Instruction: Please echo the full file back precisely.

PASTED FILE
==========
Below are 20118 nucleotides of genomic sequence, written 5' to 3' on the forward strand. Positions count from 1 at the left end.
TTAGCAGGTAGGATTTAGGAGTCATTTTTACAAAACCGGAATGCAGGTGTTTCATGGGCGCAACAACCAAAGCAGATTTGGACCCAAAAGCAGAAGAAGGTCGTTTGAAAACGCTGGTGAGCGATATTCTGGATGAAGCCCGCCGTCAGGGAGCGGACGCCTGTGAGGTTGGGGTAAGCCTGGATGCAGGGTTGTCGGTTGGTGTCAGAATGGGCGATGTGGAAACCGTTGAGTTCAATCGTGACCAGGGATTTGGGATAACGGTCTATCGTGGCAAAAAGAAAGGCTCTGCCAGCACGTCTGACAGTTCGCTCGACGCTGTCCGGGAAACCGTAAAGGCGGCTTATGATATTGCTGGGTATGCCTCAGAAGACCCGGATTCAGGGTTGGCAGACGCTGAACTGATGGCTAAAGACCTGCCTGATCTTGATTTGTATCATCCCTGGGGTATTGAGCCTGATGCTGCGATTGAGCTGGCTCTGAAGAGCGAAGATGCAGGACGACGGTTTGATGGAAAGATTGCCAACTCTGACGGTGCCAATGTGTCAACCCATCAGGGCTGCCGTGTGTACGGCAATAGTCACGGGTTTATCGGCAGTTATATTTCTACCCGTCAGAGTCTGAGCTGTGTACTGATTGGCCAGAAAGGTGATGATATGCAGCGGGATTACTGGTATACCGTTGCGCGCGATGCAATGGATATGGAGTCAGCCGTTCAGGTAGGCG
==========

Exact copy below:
Below are 20118 nucleotides of genomic sequence, written 5' to 3' on the forward strand. Positions count from 1 at the left end.
TTAGCAGGTAGGATTTAGGAGTCATTTTTACAAAACCGGAATGCAGGTGTTTCATGGGCGCAACAACCAAAGCAGATTTGGACCCAAAAGCAGAAGAAGGTCGTTTGAAAACGCTGGTGAGCGATATTCTGGATGAAGCCCGCCGTCAGGGAGCGGACGCCTGTGAGGTTGGGGTAAGCCTGGATGCAGGGTTGTCGGTTGGTGTCAGAATGGGCGATGTGGAAACCGTTGAGTTCAATCGTGACCAGGGATTTGGGATAACGGTCTATCGTGGCAAAAAGAAAGGCTCTGCCAGCACGTCTGACAGTTCGCTCGACGCTGTCCGGGAAACCGTAAAGGCGGCTTATGATATTGCTGGGTATGCCTCAGAAGACCCGGATTCAGGGTTGGCAGACGCTGAACTGATGGCTAAAGACCTGCCTGATCTTGATTTGTATCATCCCTGGGGTATTGAGCCTGATGCTGCGATTGAGCTGGCTCTGAAGAGCGAAGATGCAGGACGACGGTTTGATGGAAAGATTGCCAACTCTGACGGTGCCAATGTGTCAACCCATCAGGGCTGCCGTGTGTACGGCAATAGTCACGGGTTTATCGGCAGTTATATTTCTACCCGTCAGAGTCTGAGCTGTGTACTGATTGGCCAGAAAGGTGATGATATGCAGCGGGATTACTGGTATACCGTTGCGCGCGATGCAATGGATATGGAGTCAGCCGTTCAGGTAGGCG